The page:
Tips for Creating a Kitchen that is More Productive, Efficient, and Comfortable
It seems that making dinner these days is more of a workout than actually going to the gym. When we are cooking, we tend to use a number of different appliances and find ourselves reaching, bending, and twisting to get the items we need out of different cabinets. With the heavier focus on ergonomics, designers and architects are putting a larger effort into creating kitchens that are both comfortable and efficient to work in. Here are some tips that you can use to design an ergonomic kitchen all your own.
Make Your Floor Easier on Legs and Feet
Many traditional kitchen floors are made of stone, tile, or laminate, which can be a hard walking surface for tired legs and feet after a long day of work, especially for those women who wear heels all day! Designers suggest replacing these hard surfaces with materials that will give the floor “bounce” or cushioning, which is not as harsh on the body. When thinking about new floor materials, consider using cork, wood, or rubber. If replacing the entire floor is not in the budget, consider using strategically placed mats throughout the kitchen, such as in front of the sink, the stove or by a prep station.
Use Drawers Instead of Doors
Storing plates, cookware, and small appliances in a cabinet can seem like a great way to save counter space, but when it comes time to retrieve these items, how much stretching and reaching does it take to get them out? A great alternative to rummaging around in a cabinet is to install large drawers to store these items. This allows you to pull out the drawer, visually find the item you need and take it out without the extra hassle or workout. Another suggestion would be to install drawers for dishes on either side of the kitchen sink or dishwasher for a much quicker way to clean-up and put dishes away.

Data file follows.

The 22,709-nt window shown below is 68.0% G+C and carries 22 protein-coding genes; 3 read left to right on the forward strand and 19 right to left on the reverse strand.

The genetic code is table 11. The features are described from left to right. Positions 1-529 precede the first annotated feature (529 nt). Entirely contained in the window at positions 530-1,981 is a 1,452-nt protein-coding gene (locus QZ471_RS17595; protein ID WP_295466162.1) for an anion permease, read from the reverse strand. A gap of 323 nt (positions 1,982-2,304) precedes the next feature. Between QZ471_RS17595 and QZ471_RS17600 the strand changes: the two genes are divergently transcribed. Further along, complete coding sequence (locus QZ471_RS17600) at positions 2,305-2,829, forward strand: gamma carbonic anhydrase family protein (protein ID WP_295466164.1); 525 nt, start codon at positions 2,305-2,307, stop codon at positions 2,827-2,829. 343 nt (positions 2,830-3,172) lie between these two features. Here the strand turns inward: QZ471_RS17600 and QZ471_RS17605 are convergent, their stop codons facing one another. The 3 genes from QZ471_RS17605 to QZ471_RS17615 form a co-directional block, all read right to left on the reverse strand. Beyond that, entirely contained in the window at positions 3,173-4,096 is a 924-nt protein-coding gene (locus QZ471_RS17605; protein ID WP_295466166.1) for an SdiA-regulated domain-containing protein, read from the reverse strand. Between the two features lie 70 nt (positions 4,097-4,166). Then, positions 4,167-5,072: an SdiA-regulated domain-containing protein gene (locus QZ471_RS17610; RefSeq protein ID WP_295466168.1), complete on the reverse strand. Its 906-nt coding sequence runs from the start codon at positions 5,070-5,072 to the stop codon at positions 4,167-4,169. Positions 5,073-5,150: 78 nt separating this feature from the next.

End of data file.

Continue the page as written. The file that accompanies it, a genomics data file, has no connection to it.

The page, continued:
Don’t Forget About the Lefties!
Most kitchen designs do not take the primary cook’s handed-ness into consideration. So, if the primary cook in the household is a lefty, make sure to take that into account when designing the kitchen. For example, around the stove and oven, think about where to store cooking utensils and pots and pans for easy, seamless access for the lefty cook. Also, think about having that person rehearse cooking a meal and see how simple it is to get the items they need – this will help determine whether or not the placement of certain cooking utensils and appliances will work well for a truly ergonomic kitchen.
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